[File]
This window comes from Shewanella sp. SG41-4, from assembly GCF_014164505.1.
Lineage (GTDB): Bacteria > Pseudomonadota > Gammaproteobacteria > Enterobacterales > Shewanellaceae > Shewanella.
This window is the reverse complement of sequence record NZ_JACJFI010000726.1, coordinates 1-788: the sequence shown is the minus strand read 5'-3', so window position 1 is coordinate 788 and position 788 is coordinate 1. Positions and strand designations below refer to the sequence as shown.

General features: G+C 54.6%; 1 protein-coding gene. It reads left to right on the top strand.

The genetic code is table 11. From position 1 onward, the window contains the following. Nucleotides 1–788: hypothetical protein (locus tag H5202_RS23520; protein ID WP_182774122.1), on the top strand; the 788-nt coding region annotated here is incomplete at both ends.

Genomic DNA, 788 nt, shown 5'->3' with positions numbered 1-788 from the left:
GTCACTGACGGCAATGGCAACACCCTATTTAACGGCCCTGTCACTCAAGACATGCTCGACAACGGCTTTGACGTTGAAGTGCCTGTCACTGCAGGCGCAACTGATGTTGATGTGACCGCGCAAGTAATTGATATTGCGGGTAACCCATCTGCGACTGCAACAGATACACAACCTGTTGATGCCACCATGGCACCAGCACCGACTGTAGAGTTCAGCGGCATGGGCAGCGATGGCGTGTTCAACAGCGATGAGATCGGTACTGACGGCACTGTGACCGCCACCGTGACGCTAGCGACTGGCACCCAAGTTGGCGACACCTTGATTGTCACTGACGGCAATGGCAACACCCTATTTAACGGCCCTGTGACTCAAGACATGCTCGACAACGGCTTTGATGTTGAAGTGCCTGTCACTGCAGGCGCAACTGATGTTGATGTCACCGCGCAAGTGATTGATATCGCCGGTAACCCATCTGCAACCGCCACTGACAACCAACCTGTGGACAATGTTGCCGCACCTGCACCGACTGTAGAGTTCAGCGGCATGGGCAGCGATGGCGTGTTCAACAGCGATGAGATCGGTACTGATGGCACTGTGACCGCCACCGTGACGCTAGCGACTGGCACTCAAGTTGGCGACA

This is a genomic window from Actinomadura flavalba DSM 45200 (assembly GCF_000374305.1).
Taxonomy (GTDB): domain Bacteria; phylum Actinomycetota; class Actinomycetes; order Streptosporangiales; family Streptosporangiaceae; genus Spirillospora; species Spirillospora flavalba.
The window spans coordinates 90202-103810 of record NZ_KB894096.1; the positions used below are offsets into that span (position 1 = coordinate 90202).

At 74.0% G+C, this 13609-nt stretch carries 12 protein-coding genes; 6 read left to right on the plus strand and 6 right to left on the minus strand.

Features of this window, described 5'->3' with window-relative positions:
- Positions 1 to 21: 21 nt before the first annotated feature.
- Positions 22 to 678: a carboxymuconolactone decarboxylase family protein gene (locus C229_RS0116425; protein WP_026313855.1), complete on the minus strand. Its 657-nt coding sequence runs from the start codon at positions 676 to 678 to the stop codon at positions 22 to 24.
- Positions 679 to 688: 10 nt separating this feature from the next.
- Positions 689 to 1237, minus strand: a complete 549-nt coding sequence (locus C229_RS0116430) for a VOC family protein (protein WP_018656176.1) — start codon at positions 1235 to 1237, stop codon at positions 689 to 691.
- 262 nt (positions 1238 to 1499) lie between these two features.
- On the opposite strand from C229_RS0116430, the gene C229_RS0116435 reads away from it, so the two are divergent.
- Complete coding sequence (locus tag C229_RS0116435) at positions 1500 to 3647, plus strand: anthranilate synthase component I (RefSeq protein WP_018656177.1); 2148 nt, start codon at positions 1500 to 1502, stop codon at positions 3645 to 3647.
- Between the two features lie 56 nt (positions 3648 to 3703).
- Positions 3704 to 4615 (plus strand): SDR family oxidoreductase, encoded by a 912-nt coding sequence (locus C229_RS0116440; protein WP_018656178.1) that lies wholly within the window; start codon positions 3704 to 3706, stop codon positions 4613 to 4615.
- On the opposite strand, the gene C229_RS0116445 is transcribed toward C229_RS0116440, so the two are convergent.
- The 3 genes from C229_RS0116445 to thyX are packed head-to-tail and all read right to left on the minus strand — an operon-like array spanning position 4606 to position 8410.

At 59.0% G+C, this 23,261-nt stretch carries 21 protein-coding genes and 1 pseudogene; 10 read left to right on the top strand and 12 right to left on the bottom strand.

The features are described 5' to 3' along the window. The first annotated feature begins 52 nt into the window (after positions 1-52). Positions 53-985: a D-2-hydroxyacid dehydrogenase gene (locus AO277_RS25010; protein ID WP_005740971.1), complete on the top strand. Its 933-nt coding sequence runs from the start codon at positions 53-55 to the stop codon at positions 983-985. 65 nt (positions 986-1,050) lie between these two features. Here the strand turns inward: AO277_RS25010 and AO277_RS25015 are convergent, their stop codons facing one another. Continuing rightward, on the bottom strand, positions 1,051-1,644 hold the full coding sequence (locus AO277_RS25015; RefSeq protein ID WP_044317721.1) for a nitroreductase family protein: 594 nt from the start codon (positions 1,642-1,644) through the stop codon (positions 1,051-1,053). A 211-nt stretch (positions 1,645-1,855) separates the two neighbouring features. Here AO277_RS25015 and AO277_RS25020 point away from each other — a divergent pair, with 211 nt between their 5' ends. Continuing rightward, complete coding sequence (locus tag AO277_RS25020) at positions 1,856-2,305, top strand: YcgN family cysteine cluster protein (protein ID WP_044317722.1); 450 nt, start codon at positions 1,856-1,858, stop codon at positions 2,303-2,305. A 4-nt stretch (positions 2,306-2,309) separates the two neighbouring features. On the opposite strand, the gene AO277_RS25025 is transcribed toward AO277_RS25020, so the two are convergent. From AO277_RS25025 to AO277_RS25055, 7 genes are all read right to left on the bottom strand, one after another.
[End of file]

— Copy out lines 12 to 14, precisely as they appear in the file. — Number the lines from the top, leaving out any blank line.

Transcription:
Features of this window, described 5'->3' with window-relative positions:
- Positions 1 to 21: 21 nt before the first annotated feature.
- Positions 22 to 678: a carboxymuconolactone decarboxylase family protein gene (locus C229_RS0116425; protein WP_026313855.1), complete on the minus strand. Its 657-nt coding sequence runs from the start codon at positions 676 to 678 to the stop codon at positions 22 to 24.